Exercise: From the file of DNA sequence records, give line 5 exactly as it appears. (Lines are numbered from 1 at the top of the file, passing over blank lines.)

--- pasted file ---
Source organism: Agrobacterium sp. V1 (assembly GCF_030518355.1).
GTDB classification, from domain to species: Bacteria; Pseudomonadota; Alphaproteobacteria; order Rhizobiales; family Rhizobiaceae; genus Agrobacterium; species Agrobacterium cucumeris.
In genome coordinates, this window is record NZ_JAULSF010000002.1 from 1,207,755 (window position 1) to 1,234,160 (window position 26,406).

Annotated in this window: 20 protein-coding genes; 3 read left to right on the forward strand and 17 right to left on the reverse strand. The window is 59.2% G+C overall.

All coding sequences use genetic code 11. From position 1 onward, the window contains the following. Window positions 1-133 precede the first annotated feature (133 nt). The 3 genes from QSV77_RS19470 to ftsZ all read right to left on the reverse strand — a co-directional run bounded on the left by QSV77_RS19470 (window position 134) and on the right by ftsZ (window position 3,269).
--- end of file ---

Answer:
All coding sequences use genetic code 11. From position 1 onward, the window contains the following. Window positions 1-133 precede the first annotated feature (133 nt). The 3 genes from QSV77_RS19470 to ftsZ all read right to left on the reverse strand — a co-directional run bounded on the left by QSV77_RS19470 (window position 134) and on the right by ftsZ (window position 3,269).